More bank taxes imposed by Chancellor will be detrimental to Britain
Additional taxes announced by George Osborne in last week’s Summer Budget will leave banks with a £40 billion tax bill lasting 10 years.
Latest figures reveal that the entire banking sector will have to fork out the massive sum due to five extra taxes, not including corporation tax and national insurance, going back to 2010/11 until 2020/21.
Banking lobby group, the BBA, made the calculations following the Chancellor’s new tax on bank profits, whilst simultaneously reducing the amount raised through the bank levy.
It comes as no surprise then that the move has incensed the industry, particularly as it comes on the back of the current campaign in opposition to the 8 per cent surcharge targeting the smaller banking institutions, because of emphasis on UK, not international profits.
The chief executive of the BBA, Anthony Browne said this week that he believes the banking industry is being “singled out” by Osborne: “Banks expect to pay their fair share of tax. But they do not expect to be se singled out by Chancellor for repeated raids which make it harder to lend to businesses and create jobs.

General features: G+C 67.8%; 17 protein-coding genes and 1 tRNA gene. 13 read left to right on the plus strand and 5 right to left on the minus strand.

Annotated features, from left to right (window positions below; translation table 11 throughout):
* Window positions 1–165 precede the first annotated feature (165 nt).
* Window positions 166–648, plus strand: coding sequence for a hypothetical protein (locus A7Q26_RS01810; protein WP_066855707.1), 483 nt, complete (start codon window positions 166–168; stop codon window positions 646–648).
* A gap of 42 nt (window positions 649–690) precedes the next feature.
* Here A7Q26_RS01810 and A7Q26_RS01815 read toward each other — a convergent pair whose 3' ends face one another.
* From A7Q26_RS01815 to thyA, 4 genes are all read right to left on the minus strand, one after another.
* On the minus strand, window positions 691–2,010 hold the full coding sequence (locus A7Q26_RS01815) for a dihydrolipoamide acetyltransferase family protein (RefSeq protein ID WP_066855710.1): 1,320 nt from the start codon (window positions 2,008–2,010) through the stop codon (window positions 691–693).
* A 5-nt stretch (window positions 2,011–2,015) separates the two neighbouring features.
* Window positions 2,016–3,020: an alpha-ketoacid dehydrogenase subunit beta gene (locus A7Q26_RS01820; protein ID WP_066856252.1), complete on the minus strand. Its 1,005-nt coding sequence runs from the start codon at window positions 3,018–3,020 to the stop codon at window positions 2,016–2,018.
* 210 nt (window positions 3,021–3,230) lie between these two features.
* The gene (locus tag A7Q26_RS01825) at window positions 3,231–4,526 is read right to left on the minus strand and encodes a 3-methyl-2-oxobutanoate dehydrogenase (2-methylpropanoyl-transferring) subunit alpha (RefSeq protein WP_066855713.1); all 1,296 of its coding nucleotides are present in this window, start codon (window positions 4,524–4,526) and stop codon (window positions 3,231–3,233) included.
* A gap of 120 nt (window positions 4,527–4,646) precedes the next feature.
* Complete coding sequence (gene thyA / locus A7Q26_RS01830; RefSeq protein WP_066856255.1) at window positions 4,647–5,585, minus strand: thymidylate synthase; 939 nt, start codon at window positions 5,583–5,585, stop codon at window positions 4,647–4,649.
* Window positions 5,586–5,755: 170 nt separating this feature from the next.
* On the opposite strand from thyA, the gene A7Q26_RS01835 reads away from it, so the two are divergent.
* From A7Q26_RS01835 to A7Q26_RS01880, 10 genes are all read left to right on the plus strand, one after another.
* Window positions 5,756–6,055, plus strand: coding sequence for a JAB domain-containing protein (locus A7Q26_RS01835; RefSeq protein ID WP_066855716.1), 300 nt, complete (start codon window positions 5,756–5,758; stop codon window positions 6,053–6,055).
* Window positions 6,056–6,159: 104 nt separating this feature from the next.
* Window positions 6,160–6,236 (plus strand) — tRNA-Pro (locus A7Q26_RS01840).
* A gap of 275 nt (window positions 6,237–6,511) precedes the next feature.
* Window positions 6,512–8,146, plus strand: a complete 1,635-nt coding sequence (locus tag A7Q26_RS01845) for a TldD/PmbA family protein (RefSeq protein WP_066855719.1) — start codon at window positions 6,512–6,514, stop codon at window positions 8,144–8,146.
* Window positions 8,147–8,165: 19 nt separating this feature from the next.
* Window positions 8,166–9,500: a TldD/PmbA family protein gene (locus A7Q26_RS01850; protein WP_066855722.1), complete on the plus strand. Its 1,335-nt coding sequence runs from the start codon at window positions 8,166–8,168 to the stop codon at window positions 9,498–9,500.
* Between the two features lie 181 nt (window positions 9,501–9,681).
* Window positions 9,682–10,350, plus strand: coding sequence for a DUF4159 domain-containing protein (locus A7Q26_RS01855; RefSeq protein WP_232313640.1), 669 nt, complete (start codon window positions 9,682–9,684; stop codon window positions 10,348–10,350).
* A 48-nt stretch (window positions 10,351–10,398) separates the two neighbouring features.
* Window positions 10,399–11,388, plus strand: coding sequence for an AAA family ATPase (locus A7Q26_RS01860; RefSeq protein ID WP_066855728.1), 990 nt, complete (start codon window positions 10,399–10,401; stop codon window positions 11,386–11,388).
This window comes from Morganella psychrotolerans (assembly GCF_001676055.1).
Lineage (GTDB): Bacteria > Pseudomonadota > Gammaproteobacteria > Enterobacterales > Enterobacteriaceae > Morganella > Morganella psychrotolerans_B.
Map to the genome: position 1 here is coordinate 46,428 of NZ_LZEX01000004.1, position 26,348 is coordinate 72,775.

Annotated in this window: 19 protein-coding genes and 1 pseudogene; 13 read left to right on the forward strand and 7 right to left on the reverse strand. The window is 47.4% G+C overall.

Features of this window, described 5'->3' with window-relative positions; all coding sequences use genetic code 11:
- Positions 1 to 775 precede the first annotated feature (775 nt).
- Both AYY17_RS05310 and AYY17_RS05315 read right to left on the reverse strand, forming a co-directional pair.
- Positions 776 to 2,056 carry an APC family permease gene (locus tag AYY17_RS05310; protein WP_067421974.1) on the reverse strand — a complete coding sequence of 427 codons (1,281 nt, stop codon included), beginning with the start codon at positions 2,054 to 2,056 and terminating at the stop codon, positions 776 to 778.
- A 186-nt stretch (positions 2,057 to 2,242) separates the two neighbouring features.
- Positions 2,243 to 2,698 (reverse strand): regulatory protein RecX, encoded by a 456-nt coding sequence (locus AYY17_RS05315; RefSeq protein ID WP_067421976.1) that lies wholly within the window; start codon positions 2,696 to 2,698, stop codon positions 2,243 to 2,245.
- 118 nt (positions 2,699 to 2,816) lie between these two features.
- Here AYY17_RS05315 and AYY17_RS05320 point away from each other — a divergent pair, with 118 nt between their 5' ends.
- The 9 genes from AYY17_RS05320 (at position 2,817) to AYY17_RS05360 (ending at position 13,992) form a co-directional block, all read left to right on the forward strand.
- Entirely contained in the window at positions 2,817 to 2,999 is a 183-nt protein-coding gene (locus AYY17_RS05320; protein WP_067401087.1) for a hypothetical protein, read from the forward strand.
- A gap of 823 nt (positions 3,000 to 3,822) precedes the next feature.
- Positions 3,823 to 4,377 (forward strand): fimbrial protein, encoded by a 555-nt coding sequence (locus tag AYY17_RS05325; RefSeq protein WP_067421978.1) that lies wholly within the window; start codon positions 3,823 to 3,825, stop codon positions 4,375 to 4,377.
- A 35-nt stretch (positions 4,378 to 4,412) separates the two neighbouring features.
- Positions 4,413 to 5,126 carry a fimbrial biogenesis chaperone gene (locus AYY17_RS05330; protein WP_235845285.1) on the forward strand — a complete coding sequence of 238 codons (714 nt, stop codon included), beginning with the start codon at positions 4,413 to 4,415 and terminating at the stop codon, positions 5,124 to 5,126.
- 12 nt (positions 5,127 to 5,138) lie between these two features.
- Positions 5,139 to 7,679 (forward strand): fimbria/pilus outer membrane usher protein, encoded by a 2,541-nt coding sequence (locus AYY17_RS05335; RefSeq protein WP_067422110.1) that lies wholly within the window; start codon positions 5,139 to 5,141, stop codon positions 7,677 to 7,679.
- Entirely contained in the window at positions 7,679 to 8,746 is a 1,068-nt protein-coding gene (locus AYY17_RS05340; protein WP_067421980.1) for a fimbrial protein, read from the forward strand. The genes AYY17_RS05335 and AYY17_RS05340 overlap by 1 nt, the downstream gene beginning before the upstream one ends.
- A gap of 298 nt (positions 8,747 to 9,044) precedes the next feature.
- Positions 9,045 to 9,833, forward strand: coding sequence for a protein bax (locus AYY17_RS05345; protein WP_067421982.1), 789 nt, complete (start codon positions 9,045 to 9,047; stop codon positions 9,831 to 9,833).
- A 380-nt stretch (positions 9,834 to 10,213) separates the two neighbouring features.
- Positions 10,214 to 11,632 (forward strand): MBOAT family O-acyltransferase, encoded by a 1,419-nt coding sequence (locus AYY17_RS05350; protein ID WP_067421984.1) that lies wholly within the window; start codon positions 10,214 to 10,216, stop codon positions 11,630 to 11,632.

“It is this environment which led the chief executive of one foreign bank to compare the behaviour of our government to that of an African dictatorship.”
So what will these additional taxes mean for Britain as a whole?
Well, £25 billion of the £40 billion amount this will be payable via the bank levy, but coupled with the surcharge, a further £6.5 billion will be generated. However, I’m confident that the other recently introduced taxes could severely damage Britain’s reputation, making the country a much less appealing place for banks and potentially other financial services sectors, to do business.
Not only that, but the aforementioned bank levy has been increased nine times between 2011 and last week’s budget, which has led to thousands of banking jobs in the UK being lost.
Furthermore, as I mentioned in a previous blog earlier this year, Britain’s financial services industry has, I believed, reached a tipping point, which is having a strong influence on major investment decisions.
You only have to look at HSBC’s possible head office relocation from London to Hong Kong. This should ring very loud alarm bells that ongoing tax increases and progressively more stringent regulations could cause great harm to the UK’s financial services industry.
So rather than continually ‘bashing’ the banks with tax hikes, what Britain needs is a tough yet fair, ‘open for business’ policy, like other major worldwide financial centres have enjoyed for numerous years.
This can only be positive for the country and its financial services sector as a whole.